For any pro-lifer, standing outside of a clinic that has been closed is, as Dr. Monica Miller, Director of Citizens for a Pro-Life Society, called it, ‘bittersweet.’ Sweet, because we know that no more lives will be lost in that clinic and no more lives will be traumatically impacted by it. Bitter, of course, because we recognize that thousands of children have lost their lives within it and that thousands of lives were forever changed as a result of that loss.
Well over fifty individuals gathered together on the blacktop parking lot of AFP, singing hymns, praying, and listening to speakers ranging from area clergy to sidewalk counselors like those from Guadalupe Partners, who co-sponsored the service with Citizens for a Pro-Life Society, from faithful prayer warriors to women who ultimately chose life for their children as a result of their efforts. I was truly blessed to be a part of this service that honored the children who lost their lives to abortion over the past twenty years at AFP.
As I laid my hand on the peeled white paint of the run-down building on Schaefer Road during the service, I was deeply impacted by the realization that thousands of children had lost their lives in that now-deserted building, and that my fate should have been just as theirs. I know that I can never truly communicate what it feels like to be the survivor of a failed abortion, but as I stood there with the bright light of the sun bearing down on me, my hand plastered to the wall of AFP, prayers crossing my lips and tears blinding my eyes, if you had happened to be there, I think that you could have gotten a glimpse of what it feels like to be me. It feels humbling and surreal. It feels both excruciatingly painful and yet full of purpose and yes, joy. My joy comes from simply being alive.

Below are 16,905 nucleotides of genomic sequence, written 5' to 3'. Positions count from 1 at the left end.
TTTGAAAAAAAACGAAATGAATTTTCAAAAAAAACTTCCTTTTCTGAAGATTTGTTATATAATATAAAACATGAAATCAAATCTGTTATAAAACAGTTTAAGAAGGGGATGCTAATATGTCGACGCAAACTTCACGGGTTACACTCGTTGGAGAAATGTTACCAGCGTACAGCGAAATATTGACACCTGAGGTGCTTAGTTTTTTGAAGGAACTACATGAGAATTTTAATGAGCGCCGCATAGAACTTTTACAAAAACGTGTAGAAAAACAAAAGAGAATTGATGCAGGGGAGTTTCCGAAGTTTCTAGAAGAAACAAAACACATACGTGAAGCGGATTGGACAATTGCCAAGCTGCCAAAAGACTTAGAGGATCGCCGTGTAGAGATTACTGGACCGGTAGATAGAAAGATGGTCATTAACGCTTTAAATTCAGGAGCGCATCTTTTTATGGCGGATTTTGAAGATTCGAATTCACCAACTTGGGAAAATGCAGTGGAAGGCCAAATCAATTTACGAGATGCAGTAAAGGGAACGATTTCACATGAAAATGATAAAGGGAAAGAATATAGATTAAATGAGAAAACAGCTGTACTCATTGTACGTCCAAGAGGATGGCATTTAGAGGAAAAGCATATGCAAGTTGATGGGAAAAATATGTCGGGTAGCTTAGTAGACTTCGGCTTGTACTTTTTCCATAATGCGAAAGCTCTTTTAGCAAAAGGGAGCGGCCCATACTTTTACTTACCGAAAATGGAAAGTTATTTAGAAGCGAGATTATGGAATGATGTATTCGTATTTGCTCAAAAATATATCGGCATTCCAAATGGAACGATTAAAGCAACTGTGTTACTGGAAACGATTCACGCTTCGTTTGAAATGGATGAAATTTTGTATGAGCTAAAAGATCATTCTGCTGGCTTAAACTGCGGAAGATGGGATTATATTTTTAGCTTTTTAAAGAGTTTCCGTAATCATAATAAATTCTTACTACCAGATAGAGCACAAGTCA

If I could sum up what it felt like to be at this memorial service honoring the lives of my pre-born brothers and sisters, who suffered a fate far worse than me, it would be with these two words: Humbling and surreal.
If I could sum up what it felt like to be in the presence of individuals and organizations who faithfully prayed and counseled outside of AFP over the past two decades, including one faithful counselor, Chris, who had been present outside of the clinic EVERY DAY, rain or shine, snow or extreme heat, for the past ELEVEN YEARS, (ELEVEN!!) it would be with those two words: Humbling and surreal. If I could sum up what it felt like to look at the CLOSED sign on the door, the spot next to the building where the dumpster used to sit, that now lies empty, it would be with these two words: Humbling and surreal.
As humbling and surreal, even as painful as it was for me to take part in this memorial service because of how close all of it hits home for me as a survivor (because it always does, and it always will, no matter how many times I do this), I am deeply grateful for the opportunity to have taken part in it.